Look Alive, winner of the 2019 Cowles Poetry Book Prize
by Luiza Flynn-Goodlett
Southeast Missouri State University Press, 2021
Perfect Bound, $15.00, 60 Pages, ISBN: 9781732039988
Purchase at Bookshop.org
Review by Risa Denenberg
Luiza Flynn-Goodlett’s new collection, Look Alive, is unabashedly queer and Southern. In these poems, we learn much about origins and escape hatches, both of which come with their own baggage. Flynn-Goodlet’s speaker alludes to escaping an inescapable childhood by way of her uncanny ability as a poet to view the present from the past and to view the past from the future.
In “Things I Could Tell You About Onions,” the newborn speaker says, “I came out teeth first, took an apron string / in my mouth.” And in “Before the Body,” the adolescent teenager says:
We weren’t yet homely—no one had noted
if baby fat melted off or took up residence,
whether we’d grown into our noses.
In “Tell,” which starts with “In the end,” the speaker presages her future (as if from the grave), with what she couldn’t say to her family in life: “As coal, we’ll scratch down / what we’d always meant to say.” Perhaps the speaker meant to say “no” to abuse and “yes” to her emerging identity.
There is a softness in these poems even as the speaker alludes to violent memories. In “Against Forgiveness,” the speaker admonishes a society that favors letting go of past trauma. To Flynn-Goodlett, letting go equals “forgive and forget.” And, in her poems, forgiveness is akin to abandoning the victim:
It’s just that here,
treading water, is the child
you were, skin he unzipped
you from. Sole visitor, you
can’t leave her where she was
flung ages ago. She may find
handholds in moss, climb
skyward, or drown gagging,
but you must sit, witness it.
Yet not all trauma can be held. Those memories of girls at the edge of puberty—that age when we (and by we, I mean me) are not even sure we understand what is happening (what do they/we know? What do they/we hold?)—in that haze of wrangling with truth, so much else is also lost. In “Memory Loss,” such complications are acknowledged:
I struggle to name cousins,
huge swaths redacted by the hand that
shoved a small head toward his zipper.
In “Spring in Laramie,” which chronicles a trip to the spot where the young, gay Matthew Shepard was beaten, tortured, and left to die in Wyoming on the night of October 6, 1998, the site is signified by “loops of barbed wire” and “the prairie, abloom with bruises / both faded and freshly made” Flynn-Goodlett shows what lingers physically on a site and recalls its violent past, rather than retelling the violence. And this helps us hold such a moment as ever-present.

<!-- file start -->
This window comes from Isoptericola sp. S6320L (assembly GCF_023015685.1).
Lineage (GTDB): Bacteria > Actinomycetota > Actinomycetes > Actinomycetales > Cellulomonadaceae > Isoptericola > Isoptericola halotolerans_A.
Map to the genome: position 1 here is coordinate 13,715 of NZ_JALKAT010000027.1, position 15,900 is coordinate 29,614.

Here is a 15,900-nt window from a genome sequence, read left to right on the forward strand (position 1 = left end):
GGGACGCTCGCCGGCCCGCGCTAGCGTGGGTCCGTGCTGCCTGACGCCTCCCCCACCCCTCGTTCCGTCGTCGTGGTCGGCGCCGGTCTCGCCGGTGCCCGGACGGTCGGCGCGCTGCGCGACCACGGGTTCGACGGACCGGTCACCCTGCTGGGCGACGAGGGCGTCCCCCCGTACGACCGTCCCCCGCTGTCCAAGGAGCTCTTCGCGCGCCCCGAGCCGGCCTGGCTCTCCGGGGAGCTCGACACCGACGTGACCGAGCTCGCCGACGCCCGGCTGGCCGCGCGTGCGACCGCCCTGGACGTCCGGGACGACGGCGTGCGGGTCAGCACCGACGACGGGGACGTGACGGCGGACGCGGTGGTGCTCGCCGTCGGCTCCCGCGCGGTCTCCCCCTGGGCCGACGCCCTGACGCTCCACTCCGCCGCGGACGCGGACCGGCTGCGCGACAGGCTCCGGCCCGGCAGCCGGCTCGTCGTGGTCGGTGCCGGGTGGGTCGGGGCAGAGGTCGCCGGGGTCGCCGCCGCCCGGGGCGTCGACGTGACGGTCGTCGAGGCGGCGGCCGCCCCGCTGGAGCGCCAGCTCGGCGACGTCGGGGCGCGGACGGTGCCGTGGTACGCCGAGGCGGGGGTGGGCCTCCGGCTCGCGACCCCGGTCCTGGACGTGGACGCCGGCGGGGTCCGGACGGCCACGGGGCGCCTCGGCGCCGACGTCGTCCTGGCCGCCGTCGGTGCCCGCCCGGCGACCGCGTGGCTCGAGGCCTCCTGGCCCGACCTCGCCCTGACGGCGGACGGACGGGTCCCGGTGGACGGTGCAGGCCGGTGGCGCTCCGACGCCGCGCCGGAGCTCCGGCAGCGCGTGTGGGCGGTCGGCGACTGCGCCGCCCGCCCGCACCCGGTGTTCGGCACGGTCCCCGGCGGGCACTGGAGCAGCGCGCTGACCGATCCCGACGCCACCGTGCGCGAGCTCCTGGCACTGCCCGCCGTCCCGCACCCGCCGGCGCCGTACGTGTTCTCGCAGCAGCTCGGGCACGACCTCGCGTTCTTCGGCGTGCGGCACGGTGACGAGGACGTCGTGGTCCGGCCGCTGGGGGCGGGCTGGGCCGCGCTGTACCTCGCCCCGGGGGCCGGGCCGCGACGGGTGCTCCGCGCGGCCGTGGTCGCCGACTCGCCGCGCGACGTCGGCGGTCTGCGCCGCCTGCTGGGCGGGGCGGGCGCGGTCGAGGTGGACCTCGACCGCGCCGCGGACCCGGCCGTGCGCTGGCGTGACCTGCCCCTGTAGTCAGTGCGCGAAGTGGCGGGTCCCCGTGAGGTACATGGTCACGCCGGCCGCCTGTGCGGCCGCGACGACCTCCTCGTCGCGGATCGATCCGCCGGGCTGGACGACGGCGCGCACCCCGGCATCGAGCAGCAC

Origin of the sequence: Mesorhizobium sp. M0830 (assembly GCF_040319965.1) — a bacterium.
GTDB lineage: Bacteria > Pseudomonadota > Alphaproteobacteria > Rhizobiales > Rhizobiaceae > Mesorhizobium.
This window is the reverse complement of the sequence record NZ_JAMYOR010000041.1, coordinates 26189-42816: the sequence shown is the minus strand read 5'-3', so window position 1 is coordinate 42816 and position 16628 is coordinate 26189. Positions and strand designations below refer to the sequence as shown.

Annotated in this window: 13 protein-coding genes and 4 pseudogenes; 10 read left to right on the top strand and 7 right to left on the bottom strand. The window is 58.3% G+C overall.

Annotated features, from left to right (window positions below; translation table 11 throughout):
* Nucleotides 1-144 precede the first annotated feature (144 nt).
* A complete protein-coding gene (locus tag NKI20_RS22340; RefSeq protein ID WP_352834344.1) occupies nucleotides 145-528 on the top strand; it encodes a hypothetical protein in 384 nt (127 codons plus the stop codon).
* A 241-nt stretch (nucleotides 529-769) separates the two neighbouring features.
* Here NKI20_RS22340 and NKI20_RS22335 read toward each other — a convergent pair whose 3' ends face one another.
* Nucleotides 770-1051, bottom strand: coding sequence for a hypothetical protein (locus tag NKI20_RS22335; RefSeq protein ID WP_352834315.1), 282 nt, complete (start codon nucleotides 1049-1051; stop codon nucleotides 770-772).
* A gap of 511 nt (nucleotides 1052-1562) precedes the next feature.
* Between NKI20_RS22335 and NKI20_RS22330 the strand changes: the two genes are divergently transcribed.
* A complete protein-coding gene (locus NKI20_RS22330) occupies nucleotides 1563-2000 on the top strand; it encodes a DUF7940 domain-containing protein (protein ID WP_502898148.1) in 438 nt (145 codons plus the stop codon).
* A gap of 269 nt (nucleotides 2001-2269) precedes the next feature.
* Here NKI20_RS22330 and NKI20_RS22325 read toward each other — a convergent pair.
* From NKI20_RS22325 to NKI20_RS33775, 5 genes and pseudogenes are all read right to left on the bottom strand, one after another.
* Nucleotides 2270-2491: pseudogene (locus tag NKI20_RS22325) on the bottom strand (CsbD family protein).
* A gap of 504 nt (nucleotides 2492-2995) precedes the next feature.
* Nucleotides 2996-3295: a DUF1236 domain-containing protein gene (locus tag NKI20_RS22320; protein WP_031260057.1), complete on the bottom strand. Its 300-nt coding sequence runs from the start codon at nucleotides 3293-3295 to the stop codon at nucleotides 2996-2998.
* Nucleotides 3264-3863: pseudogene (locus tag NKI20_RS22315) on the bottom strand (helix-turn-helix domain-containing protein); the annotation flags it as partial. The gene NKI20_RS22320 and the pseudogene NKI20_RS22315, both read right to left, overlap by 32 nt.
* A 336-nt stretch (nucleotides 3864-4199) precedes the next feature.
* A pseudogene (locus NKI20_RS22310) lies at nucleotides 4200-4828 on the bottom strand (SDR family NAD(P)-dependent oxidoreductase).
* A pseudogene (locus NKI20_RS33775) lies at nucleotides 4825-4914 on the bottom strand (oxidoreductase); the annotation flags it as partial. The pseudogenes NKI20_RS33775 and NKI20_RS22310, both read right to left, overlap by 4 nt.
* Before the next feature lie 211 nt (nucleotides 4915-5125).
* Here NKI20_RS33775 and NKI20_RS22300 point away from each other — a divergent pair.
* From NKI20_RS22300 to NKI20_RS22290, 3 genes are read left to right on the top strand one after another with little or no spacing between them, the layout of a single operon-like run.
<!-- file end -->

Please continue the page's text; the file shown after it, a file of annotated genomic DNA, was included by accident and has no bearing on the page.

Later, in “Rage,” Flynn-Goodlet personifies an emotion signifying any number of untold events:
It won’t be tamed and flown, hawk-like
shadow scattering mice, yet I’m fond of
where it first entered—
Flynn-Goodlett’s emotional range is rich; she encompasses ferocity, tenderness, fury, as well as satire. With hilarious irony when describing lesbian sex in “To Pence,” she boasts, “It works just as you imagine, / involves as much buffoonery.” She taunts the former Vice President, noting how a horny lesbian:
the times we felt a body open to
pleasure, those noises it makes
like nothing you’ve ever heard.
Look Alive opens and closes with almost identically titled poems: the first is “The Sublime Before (Is Someone’s After),” and the final is “(The Sublime Before) Is Someone’s After.” These bookends are astute.
In the first poem, Flynn-Goodlett reflects back on a time when so much hadn’t yet happened and the past could almost be viewed with nostalgia, as “Red-throated hummingbirds spar above.” In this poem, “The dogs are still alive,” and “no one got fed up, / loaded the shotgun.” But ominous events are about to accrue, and the language becomes more acrid:
Father’s heart doesn’t
yet float on a pillow of fat. The miscarriage
is years off. Summers, we bleach hair with
lemon, are warm as gold on skin, haven’t
glimpsed the shapes we’ll be hammered in.
The last poem, “(The Sublime Before) Is Someone’s After” recalls stories of what came before the speaker was born, inevitably shaping her from the beginning—a rewriting of the “looking back” initial poem from an unwitnessed, but powerfully tarnishing, past:
One uncle, drunk, drove off a bridge. Her
mother, pregnant nine times, had seven
Her pelvis, crushed under
a semi, tilted the cervical cap, so the first
of us was a happy accident.
Finally this look-back describes the process of erasure that time unfolds: